The Lost Potential of Windows Subsystem for Linux (WSL)
If you have not followed Windows 10 at all for several years and do not know what is happening, then you missed one thing – a very hot topic for developers has become Windows subsystem for Linux, aka WSL. It is often discussed among programmers. Indeed, an amazingly interesting thing.
Finally, we have the opportunity to run our Linux toolkit on Windows along with Windows programs. This means that you no longer need to learn strange PowerShell or use an archaic console.
Unfortunately, not everything is so rosy. WSL is still some kind of foreign element that is separate from the native Windows environment. In particular, it cannot interact with native Windows tools.
But initially everything was conceived quite differently, writes Julio Merino, Developer Blog jmmv.dev… The subsystem was supposed to be completely different, but in fact it was a failure, in a sense.
To understand the reasons for this failure, one must first understand the differences between WSL 1 and WSL 2 and how the move to WSL 2 closed some interesting prospects.
WSL Architecture Overview 1
Let’s take a look at WSL 1 first, and first of all at its odd name. Why is this feature called Windows Subsystem … for Linux? Isn’t it the other way around? This is not a subsystem in Linux that does something related to Windows, but the opposite! That is, it should be correctly called “Subsystem with Linux functionality for Windows” or “Linux Subsystem for Windows” or LSW. Where does the confusion come from?
there is opinionthat Microsoft was forced to choose the “reverse” name in order to avoid mentioning other people’s trademarks. Here are the words of Rich Turner, Project Manager for WSL:
Well … on the other hand, such a strange name is technically correct if you carefully examine the architecture of the Windows NT kernel. On the page “Windows NT Architecture” on Wikipedia we find the following:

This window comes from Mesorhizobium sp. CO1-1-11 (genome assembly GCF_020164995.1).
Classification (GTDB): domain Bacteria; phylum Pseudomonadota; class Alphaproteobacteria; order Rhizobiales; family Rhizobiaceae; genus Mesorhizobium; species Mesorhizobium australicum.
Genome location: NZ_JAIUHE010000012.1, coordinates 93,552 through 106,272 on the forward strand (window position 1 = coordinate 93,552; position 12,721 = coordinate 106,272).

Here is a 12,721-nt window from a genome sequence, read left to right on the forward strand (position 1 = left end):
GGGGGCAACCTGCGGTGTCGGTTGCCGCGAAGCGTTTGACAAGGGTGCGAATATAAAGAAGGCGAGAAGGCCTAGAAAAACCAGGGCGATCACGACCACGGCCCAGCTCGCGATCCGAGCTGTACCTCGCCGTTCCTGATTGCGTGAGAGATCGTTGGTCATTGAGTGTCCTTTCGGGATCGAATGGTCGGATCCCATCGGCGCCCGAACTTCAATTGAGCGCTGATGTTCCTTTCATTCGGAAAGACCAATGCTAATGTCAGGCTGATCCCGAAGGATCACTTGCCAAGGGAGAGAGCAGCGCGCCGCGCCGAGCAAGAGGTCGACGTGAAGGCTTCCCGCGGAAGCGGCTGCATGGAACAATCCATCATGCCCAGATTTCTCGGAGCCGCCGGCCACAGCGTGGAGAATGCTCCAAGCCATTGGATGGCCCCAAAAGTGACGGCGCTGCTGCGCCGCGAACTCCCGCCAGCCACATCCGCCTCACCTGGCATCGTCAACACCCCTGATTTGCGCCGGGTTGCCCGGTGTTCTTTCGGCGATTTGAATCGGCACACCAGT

“Windows NT user mode consists of subsystems that pass I / O requests to the appropriate kernel-mode driver through the I / O manager. There are two subsystems at the user level: environment subsystems (run applications written for different operating systems) and integrated or internal subsystems (manages specific system functions on behalf of the environment subsystem). Kernel mode has full access to the hardware and system resources of the computer. “
Windows NT was designed from the ground up to support processes running from a variety of operating systems, and Win32 was “just” one of these environmental subsystems. On such a platform, WSL 1 provides a new environment subsystem, the Linux subsystem, for running Linux binaries on top of the Windows NT kernel. The Win32 and Linux environment subsystems must have one common integral subsystem.
What does all this really mean?
Various systems are called “frontends” – that’s what that means. A user-space process is a collection of binary instructions that the processor executes continuously (interrupts aside). The operating system kernel is unaware of what the process is doing until the process issues a system call: at this point, the kernel regains control to perform an operation on behalf of the user, which can be something like reading a file or pausing for a few seconds.
The way in which a process makes system calls and the semantics of those system calls are operating system specific. For example, on old x86 it looks like this: opening a file in a Win32 system is a system call
17hwhich is initiated via interrupt
INT 2EH, and when opening a file on Linux system, it is a system call
5hwhich is initiated via interrupt
But … conceptually opening a file is opening a file, right? We are not particularly interested in the fact that system call numbers or interrupt numbers are different from each other. And therein lies a key design aspect of WSL 1: the Linux subsystem in the NT kernel is, simply put, the implementation of the Linux system call level before the NT kernel. These system calls are later delegated to NT primitives rather than Win32 calls. Most important: no no translation from Linux system calls to Win32 system calls…
In a sense, this is a feat of architectural thought and real software development, given the generally good support for Linux applications under WSL 1 and keeping in mind the many real internal differences between NT and Unix, when Windows does not natively perceive standard Unix logic at all fork – exec…
The true beauty of this design is that there is one core running on the machine, and that core has a holistic view of all the processes underneath. The kernel knows everything about Win32 and Linux processes. And all of these processes interact with shared resources such as a single networking stack, a single memory manager, and a single process scheduler.
Reasons for creating WSL 2